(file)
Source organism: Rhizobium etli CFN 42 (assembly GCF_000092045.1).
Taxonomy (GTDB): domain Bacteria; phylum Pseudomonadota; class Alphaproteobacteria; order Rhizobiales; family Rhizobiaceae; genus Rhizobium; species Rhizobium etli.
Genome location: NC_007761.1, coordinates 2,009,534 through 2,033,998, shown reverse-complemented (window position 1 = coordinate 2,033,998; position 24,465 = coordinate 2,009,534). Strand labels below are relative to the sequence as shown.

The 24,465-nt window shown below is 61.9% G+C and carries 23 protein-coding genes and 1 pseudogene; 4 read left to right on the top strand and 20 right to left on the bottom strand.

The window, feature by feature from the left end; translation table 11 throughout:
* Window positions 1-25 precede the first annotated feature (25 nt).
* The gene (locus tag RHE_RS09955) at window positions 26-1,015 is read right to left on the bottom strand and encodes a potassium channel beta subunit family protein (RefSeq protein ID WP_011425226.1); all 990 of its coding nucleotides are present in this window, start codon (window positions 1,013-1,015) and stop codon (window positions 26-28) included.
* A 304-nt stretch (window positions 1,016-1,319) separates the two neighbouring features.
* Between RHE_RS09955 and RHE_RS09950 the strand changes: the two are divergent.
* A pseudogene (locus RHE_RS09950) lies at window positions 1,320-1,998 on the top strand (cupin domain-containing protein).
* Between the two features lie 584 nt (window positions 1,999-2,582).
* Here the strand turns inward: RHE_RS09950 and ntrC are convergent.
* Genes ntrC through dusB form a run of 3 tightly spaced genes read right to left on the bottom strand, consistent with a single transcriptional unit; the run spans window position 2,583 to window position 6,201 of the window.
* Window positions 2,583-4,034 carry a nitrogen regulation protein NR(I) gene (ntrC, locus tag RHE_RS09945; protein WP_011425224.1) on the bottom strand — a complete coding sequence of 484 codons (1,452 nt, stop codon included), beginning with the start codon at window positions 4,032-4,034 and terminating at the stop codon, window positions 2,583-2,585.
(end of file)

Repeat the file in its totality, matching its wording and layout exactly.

Source organism: Rhizobium etli CFN 42 (assembly GCF_000092045.1).
Taxonomy (GTDB): domain Bacteria; phylum Pseudomonadota; class Alphaproteobacteria; order Rhizobiales; family Rhizobiaceae; genus Rhizobium; species Rhizobium etli.
Genome location: NC_007761.1, coordinates 2,009,534 through 2,033,998, shown reverse-complemented (window position 1 = coordinate 2,033,998; position 24,465 = coordinate 2,009,534). Strand labels below are relative to the sequence as shown.

The 24,465-nt window shown below is 61.9% G+C and carries 23 protein-coding genes and 1 pseudogene; 4 read left to right on the top strand and 20 right to left on the bottom strand.

The window, feature by feature from the left end; translation table 11 throughout:
* Window positions 1-25 precede the first annotated feature (25 nt).
* The gene (locus tag RHE_RS09955) at window positions 26-1,015 is read right to left on the bottom strand and encodes a potassium channel beta subunit family protein (RefSeq protein ID WP_011425226.1); all 990 of its coding nucleotides are present in this window, start codon (window positions 1,013-1,015) and stop codon (window positions 26-28) included.
* A 304-nt stretch (window positions 1,016-1,319) separates the two neighbouring features.
* Between RHE_RS09955 and RHE_RS09950 the strand changes: the two are divergent.
* A pseudogene (locus RHE_RS09950) lies at window positions 1,320-1,998 on the top strand (cupin domain-containing protein).
* Between the two features lie 584 nt (window positions 1,999-2,582).
* Here the strand turns inward: RHE_RS09950 and ntrC are convergent.
* Genes ntrC through dusB form a run of 3 tightly spaced genes read right to left on the bottom strand, consistent with a single transcriptional unit; the run spans window position 2,583 to window position 6,201 of the window.
* Window positions 2,583-4,034 carry a nitrogen regulation protein NR(I) gene (ntrC, locus tag RHE_RS09945; protein WP_011425224.1) on the bottom strand — a complete coding sequence of 484 codons (1,452 nt, stop codon included), beginning with the start codon at window positions 4,032-4,034 and terminating at the stop codon, window positions 2,583-2,585.